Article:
out the World. Randy to you are hats are off and our hearts are open, God bless you and your family and all your miner friend's. Its time for Pres Bush to step up to the plate and get these mines inspected on a daily and weekly
basis and most of all get these federal
miner inspectors back in there doing there inspections, and give them power
to do ther jobs, or shut these mines down!!!
Posted By Anonymous Larry Alexander Fairbanks Alaska : 4:33 PM ET
I find it sad that neither you nor the McCloys seem to care what has happened to the families of the other men. While Anna McCloy is making plans for Disneyworld and basking in the media spotlight, fame and fortune, David Lewis's widow is left with three little girls to raise on her own and a gravesite to visit, as are the families of the other dead miners. While much has been made of Randy being the youngest miner, David was only two years older. Other miners left widows with young children. They certainly won't have the financial opportunities that Anna McCloy will have. What will happen to them? It is a disgrace that they have been forgotten. Please tell us how they're doing. It's good to hear that Randy is doing well. But he was not the only miner in the Sago mine and his is not the only interesting story to tell.
Posted By Anonymous Jane, Chicago, Illinois : 5:04 PM ET
I was up with the flu watching your coverage of the tragedy that night so I experienced the short lived high and the devastating low right along with you. Thank you for brining us good news.

Now if only the federal authorities would question the mine rescuers that so desperatley want to help improve mine safety and rescue!
Posted By Anonymous Sarah, Gainesville, FL : 5:05 PM ET
While I am so happy to hear of Mr. McCloy's progress, I am concerning of the misunderstanding of the public who thinks he "is recovered" or "will fully recover." It certainly would be wonderful to hear in the future that Randy is who he once was but unfortunately, brain injury does change different aspects of one's personality, thought process, emotions, judgment, memory, etc. No two brain injuries are alike. The public and the press must understand that Mr. McCloy will always be in recovery, he may have to re-learn to do the simplest of things and may or may not be able to ever recover some functions and may have difficulties the rest of his life.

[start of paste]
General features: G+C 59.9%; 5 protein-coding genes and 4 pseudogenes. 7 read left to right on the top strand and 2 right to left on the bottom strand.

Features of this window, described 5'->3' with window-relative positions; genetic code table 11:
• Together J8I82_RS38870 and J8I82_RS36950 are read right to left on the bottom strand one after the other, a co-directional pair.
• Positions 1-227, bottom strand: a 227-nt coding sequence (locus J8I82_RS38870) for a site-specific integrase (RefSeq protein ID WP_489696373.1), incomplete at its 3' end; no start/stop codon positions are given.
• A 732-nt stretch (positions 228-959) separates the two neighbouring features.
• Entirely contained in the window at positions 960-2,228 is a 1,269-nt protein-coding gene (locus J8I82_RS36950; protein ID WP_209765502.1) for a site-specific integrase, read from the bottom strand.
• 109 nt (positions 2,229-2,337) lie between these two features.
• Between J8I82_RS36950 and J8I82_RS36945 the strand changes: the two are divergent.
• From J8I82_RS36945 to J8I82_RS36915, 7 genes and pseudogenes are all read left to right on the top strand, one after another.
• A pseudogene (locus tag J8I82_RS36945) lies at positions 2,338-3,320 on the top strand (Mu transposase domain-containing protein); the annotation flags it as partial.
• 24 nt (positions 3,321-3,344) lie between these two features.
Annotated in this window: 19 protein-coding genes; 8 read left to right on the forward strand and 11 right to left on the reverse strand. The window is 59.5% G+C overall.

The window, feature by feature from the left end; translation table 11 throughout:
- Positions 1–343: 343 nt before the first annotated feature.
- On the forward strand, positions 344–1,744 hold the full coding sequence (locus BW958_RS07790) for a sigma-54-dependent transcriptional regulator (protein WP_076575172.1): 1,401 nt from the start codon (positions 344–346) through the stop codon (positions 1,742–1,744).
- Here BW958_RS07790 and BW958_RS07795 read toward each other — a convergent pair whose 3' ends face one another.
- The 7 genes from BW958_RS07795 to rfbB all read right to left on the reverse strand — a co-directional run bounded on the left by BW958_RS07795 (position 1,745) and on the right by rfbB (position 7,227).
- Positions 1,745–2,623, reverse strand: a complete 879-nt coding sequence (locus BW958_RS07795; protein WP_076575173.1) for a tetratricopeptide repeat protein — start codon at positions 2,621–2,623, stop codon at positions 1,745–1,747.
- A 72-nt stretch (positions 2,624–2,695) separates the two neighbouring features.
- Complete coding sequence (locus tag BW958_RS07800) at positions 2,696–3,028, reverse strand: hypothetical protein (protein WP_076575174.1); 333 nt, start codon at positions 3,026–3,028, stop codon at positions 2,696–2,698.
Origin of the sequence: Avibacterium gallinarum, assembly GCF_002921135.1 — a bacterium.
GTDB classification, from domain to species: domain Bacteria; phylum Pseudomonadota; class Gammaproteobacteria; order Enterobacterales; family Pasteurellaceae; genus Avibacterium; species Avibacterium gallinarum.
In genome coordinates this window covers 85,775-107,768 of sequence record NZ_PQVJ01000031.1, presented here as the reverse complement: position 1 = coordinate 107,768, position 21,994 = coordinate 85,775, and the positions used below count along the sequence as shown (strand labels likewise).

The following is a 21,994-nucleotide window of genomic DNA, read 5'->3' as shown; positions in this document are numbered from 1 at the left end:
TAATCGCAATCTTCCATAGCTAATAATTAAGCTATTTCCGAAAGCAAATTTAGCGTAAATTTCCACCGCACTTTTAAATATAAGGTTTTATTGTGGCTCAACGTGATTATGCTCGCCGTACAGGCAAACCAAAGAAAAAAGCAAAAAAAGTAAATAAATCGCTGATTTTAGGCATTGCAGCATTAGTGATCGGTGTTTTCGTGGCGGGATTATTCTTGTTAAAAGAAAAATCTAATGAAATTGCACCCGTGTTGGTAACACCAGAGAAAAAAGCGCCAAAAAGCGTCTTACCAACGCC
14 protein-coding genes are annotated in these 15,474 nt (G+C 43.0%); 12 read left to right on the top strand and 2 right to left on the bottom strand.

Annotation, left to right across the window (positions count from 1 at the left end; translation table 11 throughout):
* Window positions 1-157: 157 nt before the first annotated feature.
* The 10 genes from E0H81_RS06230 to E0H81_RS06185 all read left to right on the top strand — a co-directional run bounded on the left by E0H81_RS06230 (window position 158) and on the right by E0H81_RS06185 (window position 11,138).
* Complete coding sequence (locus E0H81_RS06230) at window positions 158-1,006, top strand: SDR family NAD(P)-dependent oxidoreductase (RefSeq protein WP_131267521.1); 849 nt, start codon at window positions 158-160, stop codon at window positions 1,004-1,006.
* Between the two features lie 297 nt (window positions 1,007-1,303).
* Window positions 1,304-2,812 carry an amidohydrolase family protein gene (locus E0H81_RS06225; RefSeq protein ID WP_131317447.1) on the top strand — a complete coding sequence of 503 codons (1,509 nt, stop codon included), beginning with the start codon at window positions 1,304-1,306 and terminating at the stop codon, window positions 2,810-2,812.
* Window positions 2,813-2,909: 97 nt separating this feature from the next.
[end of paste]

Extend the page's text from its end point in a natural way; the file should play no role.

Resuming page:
Certainly the love, support and strength of his wife, family and friends will help in this recovery process. That is important especially at the beginning. I hope that support continues the rest of his life as he will need it. I give utmost praise to his wife who at such a young age displays a maturity and love beyond her years. I believe she has the strength to see her husband and family through this situation as it will be with her the rest of their lives.

I write in this manner because I have a family member who acquired a traumatic brain injury many years ago. While he has greatly improved, he does and always will have physical, emotional and mental difficulties. He lost his wife and friends to their inability to understand that he is different and cannot act and think like they do or like he used to.

I do not write this way to be negative. Often times, we see someone walk out of a hospital and think they are now okay. But with brain injury, what we have come to call "the silent epidemic," it is never over and done with -- it is always there. We must remember this if we are to be able to better understand the person we see in a store, on the street, or at work who acts a little different than we do, who cannot think as quickly as we do. They too could have a brain injury.

I felt it was important to try to explain brain injury as it is difficult to define and even more difficult to understand.

My heart goes out to Mr. McCloy and his family. May you always be there for one another.
Posted By Anonymous Jo Anne, Hamilton, NJ : 5:25 PM ET
This is a true miracle. I hope Randy and his family will be able to deal with all the media and attention and to not forget that they are blessed, no matter how much the attention gets to them.
Posted By Anonymous Megan Bennett, Douglas Georgia : 6:00 PM ET